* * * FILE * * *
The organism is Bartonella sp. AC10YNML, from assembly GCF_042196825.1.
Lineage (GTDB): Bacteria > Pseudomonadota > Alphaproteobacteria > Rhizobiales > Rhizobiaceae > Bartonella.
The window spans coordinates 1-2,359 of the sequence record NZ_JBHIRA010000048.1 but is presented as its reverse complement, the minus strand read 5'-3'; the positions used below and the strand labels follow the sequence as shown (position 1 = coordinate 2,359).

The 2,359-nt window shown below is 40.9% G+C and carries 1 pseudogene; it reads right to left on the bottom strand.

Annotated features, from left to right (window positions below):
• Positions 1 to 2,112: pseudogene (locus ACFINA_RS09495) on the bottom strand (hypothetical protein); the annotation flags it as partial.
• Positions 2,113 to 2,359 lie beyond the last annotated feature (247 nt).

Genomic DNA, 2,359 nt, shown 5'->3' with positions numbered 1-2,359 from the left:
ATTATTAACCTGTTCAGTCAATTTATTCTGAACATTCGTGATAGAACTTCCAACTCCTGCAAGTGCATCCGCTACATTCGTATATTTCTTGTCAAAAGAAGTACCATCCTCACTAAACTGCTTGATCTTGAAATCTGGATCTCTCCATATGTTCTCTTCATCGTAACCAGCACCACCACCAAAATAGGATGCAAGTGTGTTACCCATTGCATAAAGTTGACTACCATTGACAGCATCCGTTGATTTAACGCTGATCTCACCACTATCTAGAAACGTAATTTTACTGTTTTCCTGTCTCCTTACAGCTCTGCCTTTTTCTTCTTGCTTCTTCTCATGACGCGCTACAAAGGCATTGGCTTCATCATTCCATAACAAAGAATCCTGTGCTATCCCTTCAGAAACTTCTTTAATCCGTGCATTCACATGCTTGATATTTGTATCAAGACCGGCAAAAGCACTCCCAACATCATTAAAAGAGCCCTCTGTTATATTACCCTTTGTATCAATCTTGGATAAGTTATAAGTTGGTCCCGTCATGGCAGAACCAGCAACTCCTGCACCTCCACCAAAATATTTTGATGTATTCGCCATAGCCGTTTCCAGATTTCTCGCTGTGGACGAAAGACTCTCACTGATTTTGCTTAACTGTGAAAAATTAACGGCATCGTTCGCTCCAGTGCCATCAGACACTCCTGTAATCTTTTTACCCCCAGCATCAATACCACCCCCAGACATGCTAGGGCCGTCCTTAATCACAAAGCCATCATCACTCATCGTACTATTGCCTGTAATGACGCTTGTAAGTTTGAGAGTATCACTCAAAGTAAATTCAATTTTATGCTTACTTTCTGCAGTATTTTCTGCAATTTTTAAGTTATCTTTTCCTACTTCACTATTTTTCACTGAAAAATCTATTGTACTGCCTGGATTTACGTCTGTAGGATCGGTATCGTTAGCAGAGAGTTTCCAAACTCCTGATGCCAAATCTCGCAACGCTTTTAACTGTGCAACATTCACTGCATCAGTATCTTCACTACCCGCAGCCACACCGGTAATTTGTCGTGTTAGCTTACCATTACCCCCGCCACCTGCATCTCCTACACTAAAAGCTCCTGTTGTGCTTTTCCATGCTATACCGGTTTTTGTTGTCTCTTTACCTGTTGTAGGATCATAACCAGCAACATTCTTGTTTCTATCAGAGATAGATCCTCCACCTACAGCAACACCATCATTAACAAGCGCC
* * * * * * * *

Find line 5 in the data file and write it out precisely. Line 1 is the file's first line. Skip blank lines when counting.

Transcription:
Annotated features, from left to right (window positions below):